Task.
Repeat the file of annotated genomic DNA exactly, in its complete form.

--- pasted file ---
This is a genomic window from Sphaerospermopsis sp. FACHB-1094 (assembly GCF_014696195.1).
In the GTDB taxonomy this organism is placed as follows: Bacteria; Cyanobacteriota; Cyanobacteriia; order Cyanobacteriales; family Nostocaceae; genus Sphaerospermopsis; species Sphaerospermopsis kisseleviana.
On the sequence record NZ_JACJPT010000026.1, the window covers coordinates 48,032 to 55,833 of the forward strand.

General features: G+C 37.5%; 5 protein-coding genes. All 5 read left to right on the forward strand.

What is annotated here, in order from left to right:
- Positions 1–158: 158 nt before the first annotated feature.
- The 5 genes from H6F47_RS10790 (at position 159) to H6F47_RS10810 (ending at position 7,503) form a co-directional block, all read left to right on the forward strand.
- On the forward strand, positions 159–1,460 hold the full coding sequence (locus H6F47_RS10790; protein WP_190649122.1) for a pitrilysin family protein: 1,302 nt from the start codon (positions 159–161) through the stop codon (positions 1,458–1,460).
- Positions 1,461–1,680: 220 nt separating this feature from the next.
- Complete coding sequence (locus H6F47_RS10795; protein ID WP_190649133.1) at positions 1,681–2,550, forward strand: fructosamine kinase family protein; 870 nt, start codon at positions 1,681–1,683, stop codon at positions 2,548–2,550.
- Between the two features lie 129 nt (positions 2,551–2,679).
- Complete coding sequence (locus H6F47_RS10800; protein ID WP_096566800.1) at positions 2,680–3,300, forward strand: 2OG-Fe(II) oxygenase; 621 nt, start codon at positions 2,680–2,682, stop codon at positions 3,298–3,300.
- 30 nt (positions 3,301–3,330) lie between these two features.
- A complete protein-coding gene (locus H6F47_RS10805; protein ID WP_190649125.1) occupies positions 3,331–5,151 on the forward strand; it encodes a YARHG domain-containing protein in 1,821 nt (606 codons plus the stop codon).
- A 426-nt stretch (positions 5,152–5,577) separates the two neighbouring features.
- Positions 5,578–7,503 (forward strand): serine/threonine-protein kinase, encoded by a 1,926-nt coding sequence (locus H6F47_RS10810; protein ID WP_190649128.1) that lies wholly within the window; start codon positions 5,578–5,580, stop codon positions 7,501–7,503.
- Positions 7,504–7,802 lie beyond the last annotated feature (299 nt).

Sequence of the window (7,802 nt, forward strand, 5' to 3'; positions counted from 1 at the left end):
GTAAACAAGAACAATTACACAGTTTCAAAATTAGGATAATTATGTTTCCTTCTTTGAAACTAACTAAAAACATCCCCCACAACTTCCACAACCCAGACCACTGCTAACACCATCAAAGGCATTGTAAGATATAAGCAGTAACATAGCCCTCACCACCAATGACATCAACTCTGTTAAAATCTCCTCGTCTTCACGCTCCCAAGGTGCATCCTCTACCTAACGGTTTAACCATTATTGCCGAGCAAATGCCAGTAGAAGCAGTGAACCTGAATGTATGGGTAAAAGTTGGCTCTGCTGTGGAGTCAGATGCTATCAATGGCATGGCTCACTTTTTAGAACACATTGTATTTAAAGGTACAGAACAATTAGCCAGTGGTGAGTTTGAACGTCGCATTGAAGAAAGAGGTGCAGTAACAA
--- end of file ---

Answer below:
This is a genomic window from Sphaerospermopsis sp. FACHB-1094 (assembly GCF_014696195.1).
In the GTDB taxonomy this organism is placed as follows: Bacteria; Cyanobacteriota; Cyanobacteriia; order Cyanobacteriales; family Nostocaceae; genus Sphaerospermopsis; species Sphaerospermopsis kisseleviana.
On the sequence record NZ_JACJPT010000026.1, the window covers coordinates 48,032 to 55,833 of the forward strand.

General features: G+C 37.5%; 5 protein-coding genes. All 5 read left to right on the forward strand.

What is annotated here, in order from left to right:
- Positions 1–158: 158 nt before the first annotated feature.
- The 5 genes from H6F47_RS10790 (at position 159) to H6F47_RS10810 (ending at position 7,503) form a co-directional block, all read left to right on the forward strand.
- On the forward strand, positions 159–1,460 hold the full coding sequence (locus H6F47_RS10790; protein WP_190649122.1) for a pitrilysin family protein: 1,302 nt from the start codon (positions 159–161) through the stop codon (positions 1,458–1,460).
- Positions 1,461–1,680: 220 nt separating this feature from the next.
- Complete coding sequence (locus H6F47_RS10795; protein ID WP_190649133.1) at positions 1,681–2,550, forward strand: fructosamine kinase family protein; 870 nt, start codon at positions 1,681–1,683, stop codon at positions 2,548–2,550.
- Between the two features lie 129 nt (positions 2,551–2,679).
- Complete coding sequence (locus H6F47_RS10800; protein ID WP_096566800.1) at positions 2,680–3,300, forward strand: 2OG-Fe(II) oxygenase; 621 nt, start codon at positions 2,680–2,682, stop codon at positions 3,298–3,300.
- 30 nt (positions 3,301–3,330) lie between these two features.
- A complete protein-coding gene (locus H6F47_RS10805; protein ID WP_190649125.1) occupies positions 3,331–5,151 on the forward strand; it encodes a YARHG domain-containing protein in 1,821 nt (606 codons plus the stop codon).
- A 426-nt stretch (positions 5,152–5,577) separates the two neighbouring features.
- Positions 5,578–7,503 (forward strand): serine/threonine-protein kinase, encoded by a 1,926-nt coding sequence (locus H6F47_RS10810; protein ID WP_190649128.1) that lies wholly within the window; start codon positions 5,578–5,580, stop codon positions 7,501–7,503.
- Positions 7,504–7,802 lie beyond the last annotated feature (299 nt).

Sequence of the window (7,802 nt, forward strand, 5' to 3'; positions counted from 1 at the left end):
GTAAACAAGAACAATTACACAGTTTCAAAATTAGGATAATTATGTTTCCTTCTTTGAAACTAACTAAAAACATCCCCCACAACTTCCACAACCCAGACCACTGCTAACACCATCAAAGGCATTGTAAGATATAAGCAGTAACATAGCCCTCACCACCAATGACATCAACTCTGTTAAAATCTCCTCGTCTTCACGCTCCCAAGGTGCATCCTCTACCTAACGGTTTAACCATTATTGCCGAGCAAATGCCAGTAGAAGCAGTGAACCTGAATGTATGGGTAAAAGTTGGCTCTGCTGTGGAGTCAGATGCTATCAATGGCATGGCTCACTTTTTAGAACACATTGTATTTAAAGGTACAGAACAATTAGCCAGTGGTGAGTTTGAACGTCGCATTGAAGAAAGAGGTGCAGTAACAA